What is the inspiration behind Vision2020 and the motto, “No excuses”?
Vision2020 reflects [founder] Eileen [Fisher’s] realization about the future of our planet and the people on it.
While visiting some of our suppliers almost three years ago, Eileen personally connected with the stories and aspirations of our factory workers. She also made the jarring discovery about the global water crisis and how it not only affects the world’s supply of fresh water, but also how it impacts the very core of the apparel industry through agriculture, dyeing, and finishing.
This crystallized in a business imperative: We are not moving our sustainability efforts forward fast enough.
“We are not moving our sustainability efforts forward fast enough.”
“No excuses” refers to how we are holding ourselves accountable for doing everything within our control to reduce—or eliminate—our environmental impact and to maximize our social impact by looking at every thread, every zipper, and every human hand that touches our garments or grows the fiber.
The Vision2020 has a goal of getting to “100 percent sustainability” in five years. How does Eileen Fisher define that benchmark?
Our goal is to get far along our path toward 100 percent sustainability by 2020, but we recognize that we will likely still have much more to do at that point to achieve 100 percent. We have set a high bar for 100 percent sustainability.
It means zero carbon footprint, 100 percent eco-fibers, 100 percent living wages in our supply chain, and much more.
It’s truly looking at every component of our products and practices and doing whatever necessary to have a net positive environmental and human impact through our business.
What are your main areas of focus and what specific challenges do they pose for the brand?
Our full Vision2020 commitment can be sorted into eight “buckets”: materials, chemistry, carbon, and water, which fall under “environment,” and conscious business practices, fair wages and benefits, worker voice, and worker community and happiness, which come under “social.”
While there are certain fibers that will be more challenging to convert or replace than others—like viscose, one or our top selling fabrics—or certain chemistry goals that will be complicated and expensive to achieve—like 100 percent certified dyeing—the social goals present even more complex challenges.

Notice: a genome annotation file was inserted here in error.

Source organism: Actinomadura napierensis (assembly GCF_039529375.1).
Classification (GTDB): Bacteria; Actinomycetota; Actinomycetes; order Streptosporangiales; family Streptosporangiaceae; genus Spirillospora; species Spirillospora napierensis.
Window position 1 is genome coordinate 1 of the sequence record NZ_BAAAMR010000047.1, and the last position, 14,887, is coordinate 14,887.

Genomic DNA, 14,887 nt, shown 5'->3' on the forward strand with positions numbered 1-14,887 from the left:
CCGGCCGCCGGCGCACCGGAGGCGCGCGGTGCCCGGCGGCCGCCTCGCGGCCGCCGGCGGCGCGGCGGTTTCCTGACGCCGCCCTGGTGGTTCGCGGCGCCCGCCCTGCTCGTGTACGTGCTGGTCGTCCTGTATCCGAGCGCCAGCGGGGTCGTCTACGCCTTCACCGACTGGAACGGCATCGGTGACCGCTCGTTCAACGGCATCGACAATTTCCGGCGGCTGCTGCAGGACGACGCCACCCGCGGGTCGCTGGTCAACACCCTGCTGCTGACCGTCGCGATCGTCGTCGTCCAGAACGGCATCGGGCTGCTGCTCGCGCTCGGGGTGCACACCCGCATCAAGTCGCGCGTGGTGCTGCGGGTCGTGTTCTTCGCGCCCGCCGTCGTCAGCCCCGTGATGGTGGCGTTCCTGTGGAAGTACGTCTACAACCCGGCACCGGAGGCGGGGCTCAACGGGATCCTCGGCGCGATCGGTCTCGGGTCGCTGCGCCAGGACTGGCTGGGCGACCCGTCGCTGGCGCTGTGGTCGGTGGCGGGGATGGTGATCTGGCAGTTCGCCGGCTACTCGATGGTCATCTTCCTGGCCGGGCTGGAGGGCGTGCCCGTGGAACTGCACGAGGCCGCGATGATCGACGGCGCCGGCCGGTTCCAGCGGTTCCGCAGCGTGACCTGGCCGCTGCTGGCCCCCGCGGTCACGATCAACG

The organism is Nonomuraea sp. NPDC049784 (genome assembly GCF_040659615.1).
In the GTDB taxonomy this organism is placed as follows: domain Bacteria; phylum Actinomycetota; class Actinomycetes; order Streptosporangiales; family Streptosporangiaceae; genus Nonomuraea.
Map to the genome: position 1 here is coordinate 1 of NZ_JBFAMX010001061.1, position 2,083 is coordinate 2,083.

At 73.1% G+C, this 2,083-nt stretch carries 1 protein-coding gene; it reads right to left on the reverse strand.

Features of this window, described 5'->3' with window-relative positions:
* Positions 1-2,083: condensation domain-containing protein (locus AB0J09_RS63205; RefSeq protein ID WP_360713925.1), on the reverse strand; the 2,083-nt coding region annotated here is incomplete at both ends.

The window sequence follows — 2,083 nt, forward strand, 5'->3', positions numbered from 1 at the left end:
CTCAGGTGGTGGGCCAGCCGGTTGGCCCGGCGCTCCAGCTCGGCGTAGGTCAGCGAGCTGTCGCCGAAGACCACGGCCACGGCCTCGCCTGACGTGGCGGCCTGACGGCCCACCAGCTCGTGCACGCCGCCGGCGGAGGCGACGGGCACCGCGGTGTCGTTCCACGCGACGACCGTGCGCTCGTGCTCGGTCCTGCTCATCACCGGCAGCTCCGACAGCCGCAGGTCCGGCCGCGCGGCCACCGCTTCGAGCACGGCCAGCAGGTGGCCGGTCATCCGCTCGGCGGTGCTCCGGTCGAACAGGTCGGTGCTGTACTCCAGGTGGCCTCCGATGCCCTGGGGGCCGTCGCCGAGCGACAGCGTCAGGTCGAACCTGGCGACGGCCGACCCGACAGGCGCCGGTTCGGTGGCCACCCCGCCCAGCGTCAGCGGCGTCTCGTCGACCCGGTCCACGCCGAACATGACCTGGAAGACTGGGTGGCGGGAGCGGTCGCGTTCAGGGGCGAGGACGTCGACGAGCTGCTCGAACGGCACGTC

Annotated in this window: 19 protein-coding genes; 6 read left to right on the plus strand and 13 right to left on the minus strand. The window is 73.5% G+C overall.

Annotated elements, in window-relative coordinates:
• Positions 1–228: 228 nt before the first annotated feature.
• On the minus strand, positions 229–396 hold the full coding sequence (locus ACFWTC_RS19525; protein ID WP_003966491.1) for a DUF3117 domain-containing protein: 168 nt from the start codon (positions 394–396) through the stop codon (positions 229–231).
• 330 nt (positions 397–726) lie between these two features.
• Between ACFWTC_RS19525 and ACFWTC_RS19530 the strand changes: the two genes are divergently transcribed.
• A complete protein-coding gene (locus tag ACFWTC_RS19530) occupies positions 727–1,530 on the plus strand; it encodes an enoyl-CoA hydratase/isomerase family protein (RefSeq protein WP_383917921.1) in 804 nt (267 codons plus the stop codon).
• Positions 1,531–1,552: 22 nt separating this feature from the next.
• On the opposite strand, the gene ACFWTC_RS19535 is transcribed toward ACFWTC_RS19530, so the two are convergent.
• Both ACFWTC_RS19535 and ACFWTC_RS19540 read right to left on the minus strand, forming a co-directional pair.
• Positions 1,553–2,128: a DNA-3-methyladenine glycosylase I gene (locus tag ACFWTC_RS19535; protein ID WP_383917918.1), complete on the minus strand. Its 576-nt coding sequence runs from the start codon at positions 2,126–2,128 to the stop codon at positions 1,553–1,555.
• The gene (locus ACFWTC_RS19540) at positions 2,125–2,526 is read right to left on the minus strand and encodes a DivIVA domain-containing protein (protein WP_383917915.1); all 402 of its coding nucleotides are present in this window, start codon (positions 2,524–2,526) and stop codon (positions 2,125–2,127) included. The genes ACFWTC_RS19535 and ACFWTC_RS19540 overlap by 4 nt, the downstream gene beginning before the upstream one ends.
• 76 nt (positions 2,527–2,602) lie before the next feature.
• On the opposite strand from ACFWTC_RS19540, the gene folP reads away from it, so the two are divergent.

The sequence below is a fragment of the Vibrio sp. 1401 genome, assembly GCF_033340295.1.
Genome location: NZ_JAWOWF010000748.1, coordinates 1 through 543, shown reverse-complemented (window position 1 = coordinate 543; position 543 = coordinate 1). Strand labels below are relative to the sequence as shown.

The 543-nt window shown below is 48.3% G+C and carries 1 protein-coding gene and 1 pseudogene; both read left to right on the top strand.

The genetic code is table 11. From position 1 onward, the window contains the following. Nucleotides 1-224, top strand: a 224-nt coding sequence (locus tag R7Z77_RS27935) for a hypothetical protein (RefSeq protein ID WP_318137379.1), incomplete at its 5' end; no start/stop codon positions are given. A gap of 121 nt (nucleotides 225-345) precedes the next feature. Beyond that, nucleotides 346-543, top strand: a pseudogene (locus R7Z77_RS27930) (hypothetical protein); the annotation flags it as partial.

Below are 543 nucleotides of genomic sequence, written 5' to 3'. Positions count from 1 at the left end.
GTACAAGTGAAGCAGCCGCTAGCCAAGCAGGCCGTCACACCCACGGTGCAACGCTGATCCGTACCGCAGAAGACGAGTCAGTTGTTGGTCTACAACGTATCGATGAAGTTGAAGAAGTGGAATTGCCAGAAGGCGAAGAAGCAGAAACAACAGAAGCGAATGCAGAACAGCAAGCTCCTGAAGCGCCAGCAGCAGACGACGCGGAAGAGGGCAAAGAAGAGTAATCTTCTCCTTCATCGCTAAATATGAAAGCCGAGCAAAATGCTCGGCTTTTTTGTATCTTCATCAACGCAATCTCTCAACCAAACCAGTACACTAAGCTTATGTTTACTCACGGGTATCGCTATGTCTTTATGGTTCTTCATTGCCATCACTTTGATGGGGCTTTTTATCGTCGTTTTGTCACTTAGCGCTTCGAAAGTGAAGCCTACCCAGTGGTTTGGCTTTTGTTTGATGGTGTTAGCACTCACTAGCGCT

The very first one, conscious business practices, turns the mirror on ourselves and will result in reshaping established practices and processes that are impeding our suppliers from doing their best work.
“We don’t have answers to [all the] questions yet, but we will.”
The fourth one, worker and community happiness, raises questions of how to assess and measure worker happiness in different countries and culture. How can we help workers identify their personal passions and create a roadmap for getting there? We don’t have answers to these questions yet, but we will.
How does Eileen Fisher’s creative process differ from companies that aren’t as focused on sustainability and ethics?
At Eileen Fisher, our design process is evolving from one that, in past years, may have incorporated environmental or social values into the designs only when they were affordable and/or when the story was compelling.
Today, the design team is increasingly starting the process with fabrics that meet our Vision2020 goals. The aesthetic, drape, and performance qualities must be there, too.
Sometimes, a sustainable option isn’t yet available, such as a viable replacement for viscose. In those cases, the designers may choose a non-sustainable option while continuing to work with our fabric vendors on better solutions for the future.
What is it like to head a department of social consciousness?
I think of it like this: Social consciousness has been a quiet influencer for many years, inspiring and engaging individuals within the company through projects and experiences.
Today, we’re much closer to the center of the work, in true partnership with key business departments, like design, manufacturing, product development, and business operations. We’ve moved from the fringe toward the center.
What kind of mark do you hope Vision2020 leaves on the apparel industry?
Even though we are a relatively small company—1,200 employees, 40 first-tier suppliers— we honestly will not achieve our Vision2020 goals without industry partners.
For example, if we want a dye house to become >Bluesign-certified, it must have the support of all its brand clients or it doesn’t make business sense to go through the transformation.
“This is really about co-creating a new way of being for the apparel industry.
Likewise, what good is it if we adjust our processes and costing model to enable living wages to be paid at a supplier that also has four other brand clients who aren’t playing their part?
Beyond Vision2020, this is really about co-creating a new way of being for the apparel industry. What does it mean to be an apparel company in the 21st century, given limited—and diminishing—resources and heightened awareness about the people in our supply chains?
That’s where this work gets really interesting and meaningful. The apparel industry is the second-most polluting industry on Earth, behind gas and oil. Now that’s something to be very worried about and that we can’t change on our own.